The researchers carried out 64,660 blood tests between May 25th and July 15th. Participants came from a sample of 150,000 people across 2,000 municipalities and a range of ages and professions who were originally invited to take part. All of those selected lived with other members of their family, i.e. not alone, with housemates or in nursing homes.

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Italian monkeypox cases rise to ten

Monkeypox infections have now been confirmed in four Italian regions, Italian health authorities said on Thursday.

Italian monkeypox cases rise to ten

The total number of Italian monkeypox cases rose to ten on Thursday with the discovery of the first case in the Emilia-Romagna region.

There have now been five cases detected the Lazio region, which are being treated in Rome, plus three in Lombardy, and one each in Tuscany and Emilia-Romagna.

READ ALSO: How is Italy dealing with rising monkeypox cases?

“There is no alarm, but the infection surveillance system is at a state of maximum attention,” Lazio’s regional health councillor Alessio D’Amato told the Ansa news agency after the seventh case was reported on Wednesday.

Researchers at Rome’s Spallanzani hospital for infectious diseases said the new cases are thought to be “part of a pan-European cluster” linked to cases in the Canary Islands, Ansa reported.

The first Italian case of monkey smallpox, or monkeypox, was also found in a man who had recently returned from the Canary Islands, doctors said last Thursday.

On Thursday morning the Italian health ministry published guidance on dealing with outbreaks of monkeypox as case numbers continued to rise across Europe.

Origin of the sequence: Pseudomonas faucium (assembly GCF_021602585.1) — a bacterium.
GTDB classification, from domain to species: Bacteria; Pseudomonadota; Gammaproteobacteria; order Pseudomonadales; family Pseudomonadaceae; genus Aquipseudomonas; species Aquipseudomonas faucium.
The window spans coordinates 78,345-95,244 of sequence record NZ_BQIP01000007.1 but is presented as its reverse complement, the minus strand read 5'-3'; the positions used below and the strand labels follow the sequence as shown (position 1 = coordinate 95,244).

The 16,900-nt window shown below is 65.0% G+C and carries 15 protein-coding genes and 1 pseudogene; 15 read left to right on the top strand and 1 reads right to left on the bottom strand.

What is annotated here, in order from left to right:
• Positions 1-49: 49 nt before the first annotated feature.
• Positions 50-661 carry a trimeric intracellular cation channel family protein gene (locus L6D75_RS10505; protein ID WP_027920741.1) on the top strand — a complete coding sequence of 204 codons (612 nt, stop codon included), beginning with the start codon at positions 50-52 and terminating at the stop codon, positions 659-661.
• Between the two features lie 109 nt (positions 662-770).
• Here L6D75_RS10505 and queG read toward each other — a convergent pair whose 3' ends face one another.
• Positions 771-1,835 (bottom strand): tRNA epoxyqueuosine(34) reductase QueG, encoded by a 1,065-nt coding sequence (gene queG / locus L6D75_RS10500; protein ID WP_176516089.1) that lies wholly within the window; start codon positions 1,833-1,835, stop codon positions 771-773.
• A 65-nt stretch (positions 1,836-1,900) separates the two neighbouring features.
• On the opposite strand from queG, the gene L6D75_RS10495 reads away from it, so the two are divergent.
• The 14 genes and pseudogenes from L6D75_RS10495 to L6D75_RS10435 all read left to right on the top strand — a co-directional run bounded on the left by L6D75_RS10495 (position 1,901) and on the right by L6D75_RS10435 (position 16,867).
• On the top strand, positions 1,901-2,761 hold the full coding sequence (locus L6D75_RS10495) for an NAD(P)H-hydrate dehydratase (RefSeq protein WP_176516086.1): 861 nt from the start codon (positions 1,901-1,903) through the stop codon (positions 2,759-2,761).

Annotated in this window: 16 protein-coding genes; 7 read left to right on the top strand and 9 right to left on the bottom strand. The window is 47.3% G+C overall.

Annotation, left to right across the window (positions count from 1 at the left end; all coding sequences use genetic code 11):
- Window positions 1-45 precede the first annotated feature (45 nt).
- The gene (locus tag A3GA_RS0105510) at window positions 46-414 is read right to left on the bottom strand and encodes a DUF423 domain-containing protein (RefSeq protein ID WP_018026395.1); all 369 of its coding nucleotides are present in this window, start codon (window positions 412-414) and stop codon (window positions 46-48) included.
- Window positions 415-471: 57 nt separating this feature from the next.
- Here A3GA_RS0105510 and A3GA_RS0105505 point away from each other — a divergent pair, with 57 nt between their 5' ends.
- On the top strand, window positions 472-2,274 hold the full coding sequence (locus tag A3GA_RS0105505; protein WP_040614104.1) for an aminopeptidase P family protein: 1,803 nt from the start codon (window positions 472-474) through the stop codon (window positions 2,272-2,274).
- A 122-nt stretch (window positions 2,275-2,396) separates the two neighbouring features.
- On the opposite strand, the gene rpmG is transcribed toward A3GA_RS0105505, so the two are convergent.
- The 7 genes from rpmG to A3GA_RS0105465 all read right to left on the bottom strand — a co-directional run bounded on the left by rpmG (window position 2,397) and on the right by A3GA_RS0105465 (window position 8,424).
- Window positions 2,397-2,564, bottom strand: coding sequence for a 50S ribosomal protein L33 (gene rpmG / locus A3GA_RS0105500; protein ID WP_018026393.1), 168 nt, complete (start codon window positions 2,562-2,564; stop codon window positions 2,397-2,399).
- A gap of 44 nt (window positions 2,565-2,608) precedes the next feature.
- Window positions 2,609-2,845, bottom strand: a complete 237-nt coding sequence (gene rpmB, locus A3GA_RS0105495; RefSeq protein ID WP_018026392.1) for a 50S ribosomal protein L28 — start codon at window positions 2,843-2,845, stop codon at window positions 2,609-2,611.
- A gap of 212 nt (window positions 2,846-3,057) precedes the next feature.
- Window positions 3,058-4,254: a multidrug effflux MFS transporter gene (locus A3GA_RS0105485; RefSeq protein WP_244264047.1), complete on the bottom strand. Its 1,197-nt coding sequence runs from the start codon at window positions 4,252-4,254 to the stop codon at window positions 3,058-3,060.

More than 250 monkeypox cases have now been reported in at least 16 countries where the virus isn’t endemic, according to the World Health Organization.

They are mostly in Spain, the UK and Portugal, with single-digit cases in Austria, Belgium, France, Germany, Denmark, the Netherlands, Sweden, and Switzerland, as well as Italy.

READ ALSO: What is Spain doing to deal with rising monkeypox cases?

The illness has infected thousands of people in parts of Central and Western Africa in recent years, but is rare in Europe and North Africa.

Monkeypox is known to spread via close contact with an animal or human with the virus. It can be transmitted via bodily fluids, lesions, respiratory droplets or through contaminated materials, such as bedding.

Its symptoms are similar but somewhat milder than those of smallpox: fever, headache, muscle aches, back pain, chills, exhaustion, although it also causes the lymph nodes to swell up.

Within one to three days, the patient develops a rash, often beginning on the face then spreading to other parts of the body. 

Although most monkeypox cases aren’t serious, studies have shown that one in ten people who contract the disease in Africa die from it.

The unprecedented outbreak of the monkeypox virus has put the international community on alert.

On Monday, the European Union urged member states to take steps to ensure positive cases, close contacts, and even pets be quarantined as this is a zoonotic virus (a virus that spreads from animals to humans).